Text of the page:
Vesta and Ceres
This is an advance summary of a forthcoming article in the Oxford Research Encyclopedia of Planetary Science. Please check back later for the full article.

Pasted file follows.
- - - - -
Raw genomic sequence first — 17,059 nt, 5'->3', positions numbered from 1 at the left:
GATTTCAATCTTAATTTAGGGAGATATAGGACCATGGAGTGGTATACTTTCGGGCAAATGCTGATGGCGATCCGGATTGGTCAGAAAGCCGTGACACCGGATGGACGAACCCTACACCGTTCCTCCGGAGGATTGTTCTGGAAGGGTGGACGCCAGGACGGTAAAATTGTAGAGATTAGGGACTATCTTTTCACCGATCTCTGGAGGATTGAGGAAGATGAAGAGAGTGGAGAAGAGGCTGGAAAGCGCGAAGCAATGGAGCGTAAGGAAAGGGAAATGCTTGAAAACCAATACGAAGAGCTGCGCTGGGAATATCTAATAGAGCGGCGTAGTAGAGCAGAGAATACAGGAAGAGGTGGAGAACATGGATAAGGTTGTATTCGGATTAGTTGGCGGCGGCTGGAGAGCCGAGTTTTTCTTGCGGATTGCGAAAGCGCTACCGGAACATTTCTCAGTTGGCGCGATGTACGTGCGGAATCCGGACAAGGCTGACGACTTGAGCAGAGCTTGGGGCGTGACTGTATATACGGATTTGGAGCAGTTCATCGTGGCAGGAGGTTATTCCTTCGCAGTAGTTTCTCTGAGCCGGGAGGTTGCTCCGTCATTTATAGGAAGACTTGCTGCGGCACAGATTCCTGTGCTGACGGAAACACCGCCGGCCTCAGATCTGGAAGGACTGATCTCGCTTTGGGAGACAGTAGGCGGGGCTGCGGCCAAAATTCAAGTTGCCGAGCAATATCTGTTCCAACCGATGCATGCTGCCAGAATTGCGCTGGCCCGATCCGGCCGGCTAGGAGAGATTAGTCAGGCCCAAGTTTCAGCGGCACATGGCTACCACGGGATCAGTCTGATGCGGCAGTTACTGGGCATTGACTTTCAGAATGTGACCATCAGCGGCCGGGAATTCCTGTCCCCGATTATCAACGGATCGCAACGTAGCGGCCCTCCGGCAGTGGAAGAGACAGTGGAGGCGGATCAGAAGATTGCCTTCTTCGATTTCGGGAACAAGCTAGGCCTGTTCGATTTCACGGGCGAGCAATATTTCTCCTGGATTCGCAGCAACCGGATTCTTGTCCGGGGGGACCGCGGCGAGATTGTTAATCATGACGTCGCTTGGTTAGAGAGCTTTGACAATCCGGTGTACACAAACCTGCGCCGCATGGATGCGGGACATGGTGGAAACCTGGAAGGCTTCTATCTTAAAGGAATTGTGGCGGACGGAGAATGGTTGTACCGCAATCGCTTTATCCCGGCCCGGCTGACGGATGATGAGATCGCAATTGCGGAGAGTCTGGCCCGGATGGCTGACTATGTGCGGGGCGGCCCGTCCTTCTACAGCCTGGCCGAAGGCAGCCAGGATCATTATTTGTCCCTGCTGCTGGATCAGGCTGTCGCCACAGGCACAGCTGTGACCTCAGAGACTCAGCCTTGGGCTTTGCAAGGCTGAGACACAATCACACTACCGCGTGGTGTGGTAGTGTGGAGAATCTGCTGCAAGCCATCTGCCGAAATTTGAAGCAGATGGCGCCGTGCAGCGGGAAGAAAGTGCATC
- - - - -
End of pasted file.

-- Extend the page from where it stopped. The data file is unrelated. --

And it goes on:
Asteroids 1 Ceres and 4 Vesta are the two largest asteroids in the asteroid belt, with mean diameters of 946 km and 525 km, respectively. Ceres was reclassified as a dwarf planet by the IAU (International Astronomical Union) as a result of their new dwarf planet definition, which is a body that (a) orbits the sun, (b) has enough mass to assume a nearly round shape, (c) has not cleared the neighborhood around its orbit, and (d) is not a moon. Our understanding of these two bodies has been revolutionized in the last decade by the success of the Dawn mission that visited both bodies. Vesta is an example of a small body that has been heated substantially, and differentiated into a metallic core, silicate mantle, and basaltic crust. Ceres is a volatile-rich rocky body that did not experience significant heating and therefore has only partially differentiated. These two contrasting bodies have been instrumental in learning how inner solar system material formed and evolved.